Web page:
Mr. Samuel Finley, one of the delegation, was pastor of Nottingham, Cecil county, Maryland. Born of pious parents in the county of Armagh, Ireland, in the year 1715, he was deeply impressed with a sense of religion when he was six years old. Emigrating to America, he landed in Philadelphia, September 28th, 1734. Having pursued his studies for the ministry, through many difficulties, he was licensed by New Brunswick Presbytery August 5th, 1740. Having preached with great acceptance, he was ordained as Evangelist, October 13th, 1742, and enjoyed much success in his labours at Deerfield, Greenwich and Cape May, New Jersey. In June 1744 he went to Nottingham, where was a large congregation of his countrymen and their descendants. He was installed pastor the same year he visited Virginia. He opened an Academy in Nottingham, and attracted scholars from a great distance, being justly famed as a scholar, and eminently qualified as a teacher. In this institution, Rev. Dr. McWhorter, Dr. Rush, Governor Henry of Maryland, Col. John Bayard, and a number of other eminently useful characters, received their education. Upon the death of President Davies in 1761, Mr. Finley was chosen his successor. In his early ministry he was much engaged in the great revival; and during his presidency, in the year 1762, there was a great attention to religion among the students, nearly one half being hopefully converted.
Mr. Finley was a man of small stature, round face, and
ruddy countenance. In the pulpit he was always solemn, and sometimes glowing with fervor. He possessed great knowledge of the human heart, and was remarkable for sweetness of temper, politeness and generosity. The University of Glasgow conferred on him the degree of Doctor of Divinity in 1763.
At the request of some people in New Milford, Connecticut, who had seceded from the Congregational church on account of the Arminian doctrine of the minister, he was sent by Presbytery to preach to them a short time. Lieutenant Governor Law, who belonged to the opposing party, taking advantage of the strict laws then in force in Connecticut, ordered him to be arrested, and carried from constable to constable, and from one town to another, to the borders of the State, and there dismissed.
Going to Philadelphia for medical advice, he closed his most useful and exemplary life, on the 17th of July 1776, in a joyful and triumphant manner. His biography would form a choice volume of Christian experience. He was an example of enjoyment in the profession of gospel truth, and in spiritual exercises.
The other minister appointed by the "Conjunct Presbytery," afterwards the Synod of New York, to visit Governor Gooch, was Gilbert Tennent, son of Rev. William Tennent, of "Log College" memory. Born in Ireland, Feb. 5th, 1703, the eldest of four brothers that became Presbyterian ministers, he was hopefully converted at the age of fourteen, under the ministry of his father. His education was completed at the "Log College." Licensed by New Castle Presbytery in the year 1725, he was the same year settled in New Brunswick. He was the chief instrument of the separation of the Synod in 1741, devoutly believing that a separation was necessary for the preservation and advancement of religion. He expressed his opinions of his opponents with great vehemence, in his famous "Nottingham Sermon." In 1743 he became pastor of the church in Philadelphia, which was gathered chiefly from "those who were denominated the converts and followers of Mr. Whitefield." A bold, ardent, practical, and unusually impressive preacher, his labours in the great revival were productive of visible and lasting good. In 1753 he was chosen with Samuel Davies, to represent the College of New Jersey before the churches in England. The journal of Mr. Davies has been preserved and makes a part of this volume. Nothing has yet appeared from the pen of Mr. Tennent, in the diary or journal form, respecting that successful visit. As Mr. Tennent had been a leading man in the division of the Synod, he was equally prominent in the reunion. In one he appeared a son of thunder, and in the other a son of consolation. He continued in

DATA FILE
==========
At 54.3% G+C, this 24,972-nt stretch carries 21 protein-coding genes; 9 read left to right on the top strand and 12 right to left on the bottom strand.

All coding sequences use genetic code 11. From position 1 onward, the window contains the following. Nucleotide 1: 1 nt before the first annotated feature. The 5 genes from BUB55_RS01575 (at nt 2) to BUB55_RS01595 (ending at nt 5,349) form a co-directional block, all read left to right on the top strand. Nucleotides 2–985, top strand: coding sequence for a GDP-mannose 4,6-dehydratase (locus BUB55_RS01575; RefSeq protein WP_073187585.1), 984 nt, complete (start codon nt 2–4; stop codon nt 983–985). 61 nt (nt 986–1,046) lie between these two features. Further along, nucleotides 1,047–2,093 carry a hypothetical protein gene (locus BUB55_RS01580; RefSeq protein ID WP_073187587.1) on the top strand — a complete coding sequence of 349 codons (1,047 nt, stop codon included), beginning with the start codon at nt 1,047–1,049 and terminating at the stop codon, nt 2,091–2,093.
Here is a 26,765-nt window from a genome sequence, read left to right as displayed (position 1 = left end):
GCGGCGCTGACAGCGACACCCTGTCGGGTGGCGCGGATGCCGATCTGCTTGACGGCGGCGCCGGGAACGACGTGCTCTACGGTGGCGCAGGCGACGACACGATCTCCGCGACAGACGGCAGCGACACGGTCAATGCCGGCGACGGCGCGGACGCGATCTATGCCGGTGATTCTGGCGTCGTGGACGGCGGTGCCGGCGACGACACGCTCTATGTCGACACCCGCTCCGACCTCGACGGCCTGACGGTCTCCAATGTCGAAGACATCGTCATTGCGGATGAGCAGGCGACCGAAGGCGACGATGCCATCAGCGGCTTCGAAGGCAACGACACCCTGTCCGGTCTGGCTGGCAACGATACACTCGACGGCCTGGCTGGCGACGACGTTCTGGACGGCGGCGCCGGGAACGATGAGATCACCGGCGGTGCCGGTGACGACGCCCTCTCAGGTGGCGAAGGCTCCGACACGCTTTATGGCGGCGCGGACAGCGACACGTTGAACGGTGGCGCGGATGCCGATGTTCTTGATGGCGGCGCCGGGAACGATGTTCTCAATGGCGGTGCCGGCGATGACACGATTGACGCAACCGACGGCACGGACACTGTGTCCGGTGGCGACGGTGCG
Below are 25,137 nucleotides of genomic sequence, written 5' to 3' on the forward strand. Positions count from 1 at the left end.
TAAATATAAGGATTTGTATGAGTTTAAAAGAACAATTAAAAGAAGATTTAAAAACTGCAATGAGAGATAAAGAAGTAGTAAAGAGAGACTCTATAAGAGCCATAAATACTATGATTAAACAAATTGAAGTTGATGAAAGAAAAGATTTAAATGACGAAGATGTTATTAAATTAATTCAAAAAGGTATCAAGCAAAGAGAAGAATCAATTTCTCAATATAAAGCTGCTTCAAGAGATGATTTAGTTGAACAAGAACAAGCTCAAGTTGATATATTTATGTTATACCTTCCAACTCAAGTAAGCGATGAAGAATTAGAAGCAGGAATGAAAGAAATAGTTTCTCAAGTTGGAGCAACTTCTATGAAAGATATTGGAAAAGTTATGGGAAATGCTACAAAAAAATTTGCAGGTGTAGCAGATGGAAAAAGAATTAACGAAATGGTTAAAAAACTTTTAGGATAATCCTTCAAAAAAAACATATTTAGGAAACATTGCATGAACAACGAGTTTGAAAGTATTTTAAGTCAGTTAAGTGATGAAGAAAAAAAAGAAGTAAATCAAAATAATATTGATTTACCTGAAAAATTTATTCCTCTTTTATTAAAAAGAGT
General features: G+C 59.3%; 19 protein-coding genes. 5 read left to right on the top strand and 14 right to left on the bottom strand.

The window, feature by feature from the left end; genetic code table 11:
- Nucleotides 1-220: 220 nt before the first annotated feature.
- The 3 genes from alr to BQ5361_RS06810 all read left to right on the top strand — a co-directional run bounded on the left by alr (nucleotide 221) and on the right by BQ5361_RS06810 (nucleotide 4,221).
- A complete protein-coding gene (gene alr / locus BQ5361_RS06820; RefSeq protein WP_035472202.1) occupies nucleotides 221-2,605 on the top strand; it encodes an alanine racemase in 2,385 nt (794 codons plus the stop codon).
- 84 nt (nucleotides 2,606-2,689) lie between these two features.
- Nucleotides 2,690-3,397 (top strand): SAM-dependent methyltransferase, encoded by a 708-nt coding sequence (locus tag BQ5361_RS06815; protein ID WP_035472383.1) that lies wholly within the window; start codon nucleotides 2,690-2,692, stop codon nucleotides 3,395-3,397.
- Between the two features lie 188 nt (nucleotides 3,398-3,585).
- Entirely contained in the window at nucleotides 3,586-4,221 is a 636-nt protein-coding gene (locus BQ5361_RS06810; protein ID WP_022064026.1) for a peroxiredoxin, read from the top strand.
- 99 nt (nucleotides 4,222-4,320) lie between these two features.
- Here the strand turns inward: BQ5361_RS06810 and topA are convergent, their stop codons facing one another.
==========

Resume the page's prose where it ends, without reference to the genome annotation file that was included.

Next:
the ministry about forty years. In a sermon preached before the College, and published, by request, in 1757, he argues that the pollution of Adam's race can be accounted for only by the fact that Adam's sin was imputed to all his race. He never dissented from the orthodox construction of the Confession of Faith.
"After these left us," says Mr. Morris-"we continued vacant for a considerable time, and kept our meetings for reading and prayer in several places. And the Lord favoured us with his presence. I was again prosecuted and repeatedly fined in court for absenting myself from church and keeping up unlawful meetings, as they were called. The next that were appointed to supply us were the Rev. William Tennent and Samuel Blair. They administered the Lord's supper amongst us; and we have reason to remember it as the most glorious day of the Son of Man. The assembly was large, and the novelty of the manner of administration did peculiarly engage their attention. It appeared as one of the days of heaven to some of us; and we could hardly help wishing we could with Joshua have delayed the revolution of the heavens to prolong it.
William Tennent, here mentioned, was the second son of William Tennent of the "Log College." In the course of his preparation for the ministry he was taken ill and appeared to die. Saved from burial by the importunity of one who loved him with peculiar tenderness, he revived. All recollection of his former acquirements was gone. By degrees his mind was restored to its proper action, and he finished his preparation for the ministry. More than six feet high, of a spare thin visage, erect carriage, bright piercing eye, with a countenance grave and solemn, he was always cheerful, and won youth to seek his conversation. He carried through life a lively recollection of the scenes and things that occupied his mind during the days he lay as one dead; they were a perpetual stimulus in his ministerial work. He preached with indescribable power, in a manner peculiar to himself, and seldom failed to interest and impress his audience. Of scrupulous integrity, independent mind, and an uncommonly clear perception of human character, he was a noted peace maker. Living above the world, he finished his course March 8th, 1777, having been pastor of Freehold, New Jersey, forty-two years.
His associate, Samuel Blair, was famous in his day as an admirable preacher, a superior teacher, and a good writer. Born in Ireland, June 14th, 1712, he was early removed to Monmouth, New Jersey; and completed his education at the "Log College" of William Tennent. He was licensed in 1733 by the Presbytery of Philadelphia, which then covered New Jersey. The